If you’ve done your research and given the car a test drive, you might want to consider avoiding negotiation with a pushy salesperson altogether and buy your car online. There are several options for buying cars online these days, and the big reduction in overhead can mean some impressive price savings for you.

Buy at the right time of year

If you can, wait to buy until the best time of year. September and October are traditionally the best months to buy a car since the influx of summer inventory tends to have many dealers overstocked. Another good time of year is mid-December, as well as right after the holiday seasons. Keep an eye out for specials and deals being advertised during these times of year.

Think about buying a car that’s not selling as well

Cars that aren’t selling well have many dealerships itching to reduce their inventory. There are plenty of good cars that just aren’t bestsellers. Each of these models probably comes with plenty of good features. If one of them meets your needs, you should consider buying one because dealers will be much more willing to make you a great deal.

Ask about hidden discounts

Always check with the automaker to see if there are any rebates or special incentives available. Examples of past incentives from automakers are offers of cash for recent college graduates or military members. These incentives aren’t always advertised so you have to do a little legwork to see if there is an offer you can take advantage of.

Remember to be nice

Negotiating with a salesperson is not fun for most people, but it’s important not to let your antagonism show. Being nice goes a long way. You’re trying to get the best price and the salesperson is thinking about business profits. When you set the example of kindness and friendliness, the salesperson is sure to reciprocate. Tell him or her what you’re looking for and what you need. Don’t just lay down hard demands and limits right away. Instead, let it be a back and forth discussion about pricing where there is respect on both sides. Other shoppers might not be as savvy, so salespeople usually don’t have to work all that hard to maximize their profits. Just because you’ve done your research and are clear about what you want, though, doesn’t mean the salesperson will see you as an enemy. They still just want to make sales, and if you’re nice, it’s that much easier.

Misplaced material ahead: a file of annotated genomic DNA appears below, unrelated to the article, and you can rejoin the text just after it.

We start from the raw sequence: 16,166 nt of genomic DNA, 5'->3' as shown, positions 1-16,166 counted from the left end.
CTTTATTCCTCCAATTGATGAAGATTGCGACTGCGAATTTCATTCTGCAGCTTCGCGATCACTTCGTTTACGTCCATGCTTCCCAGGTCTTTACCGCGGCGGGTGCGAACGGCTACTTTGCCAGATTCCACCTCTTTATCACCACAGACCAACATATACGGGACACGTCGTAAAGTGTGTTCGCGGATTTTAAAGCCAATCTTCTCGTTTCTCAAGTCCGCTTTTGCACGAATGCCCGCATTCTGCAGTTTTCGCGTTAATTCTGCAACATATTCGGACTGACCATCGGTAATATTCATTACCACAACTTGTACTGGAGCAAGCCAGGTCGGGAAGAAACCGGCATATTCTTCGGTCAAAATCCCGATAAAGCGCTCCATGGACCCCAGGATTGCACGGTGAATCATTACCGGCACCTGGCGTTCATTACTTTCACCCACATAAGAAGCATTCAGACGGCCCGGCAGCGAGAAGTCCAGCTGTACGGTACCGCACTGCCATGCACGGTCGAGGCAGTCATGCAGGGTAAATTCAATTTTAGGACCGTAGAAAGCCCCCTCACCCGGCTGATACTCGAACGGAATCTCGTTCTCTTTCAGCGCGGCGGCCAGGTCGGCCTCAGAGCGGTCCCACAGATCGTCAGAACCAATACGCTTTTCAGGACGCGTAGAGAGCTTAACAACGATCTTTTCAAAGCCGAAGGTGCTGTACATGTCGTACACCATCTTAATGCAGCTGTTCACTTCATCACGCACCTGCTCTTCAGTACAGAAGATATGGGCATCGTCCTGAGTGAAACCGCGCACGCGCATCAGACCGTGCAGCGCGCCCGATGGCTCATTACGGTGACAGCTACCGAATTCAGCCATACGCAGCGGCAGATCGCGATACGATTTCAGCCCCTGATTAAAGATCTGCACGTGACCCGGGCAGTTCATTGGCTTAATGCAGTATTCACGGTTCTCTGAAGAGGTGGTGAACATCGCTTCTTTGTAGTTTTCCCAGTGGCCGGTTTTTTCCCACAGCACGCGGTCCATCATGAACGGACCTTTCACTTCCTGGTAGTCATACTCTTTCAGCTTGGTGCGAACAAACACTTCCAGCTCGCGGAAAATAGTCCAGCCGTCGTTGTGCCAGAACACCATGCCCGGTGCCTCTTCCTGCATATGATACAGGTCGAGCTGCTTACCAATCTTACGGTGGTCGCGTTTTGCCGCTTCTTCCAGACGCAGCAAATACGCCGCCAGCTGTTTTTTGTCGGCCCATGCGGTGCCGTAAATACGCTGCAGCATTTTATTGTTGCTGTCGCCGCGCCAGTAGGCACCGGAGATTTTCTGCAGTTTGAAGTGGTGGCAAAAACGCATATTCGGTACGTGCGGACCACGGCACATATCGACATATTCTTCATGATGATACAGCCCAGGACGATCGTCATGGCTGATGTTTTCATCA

Get competing dealer bids

Get bids from multiple dealerships and compare them. Use this information to try to start a bidding war among competing dealers. Whether or not all dealers try to fight for your business, at least a few are sure to come up with additional price cuts to secure a sale. The car buying process is easier when competing dealers do the work for you to get the cost down.

Decide if a trade is the right decision

Do some research to see if making a trade is the right choice. Find out how much your tradein vehicle is worth, and how much you could get for it as a trade. In many cases, you’re better off selling the car yourself and using that money towards your purchase rather than trading it in. If your current vehicle still has a fair amount of value, this is often the better choice, but it does depend on the dealer you work with. If you do sell your car, you can use this money as a down payment on your new car. This will lower your payments. Keeping your payments low enough to make them manageable will mean you won’t get behind and hurt your credit score.

Think Ahead

After you have purchased your new car, it’s important to protect your investment by taking good care of your vehicle. This means going in for regular service. You also should be ready to get serious about paying off your loans. When that last bill is paid, you’ll no doubt feel a great sense of relief.

Here is the point to just relax, you may be thinking. However, this is really the point to start looking ahead to the next new car you’ll have to buy. The average American will own 12 cars in his/her lifetime, so the time will come to shop for a new model and settle new terms at a dealership before you know it. You should continue to set aside the money you were paying for a car loan each month. When you map out your future like this, every aspect of your financial life will improve. Those savings will help you get a better deal on your next car. Paying in cash, or at least paying a large down payment, will make a real difference in the kind of deal you can get.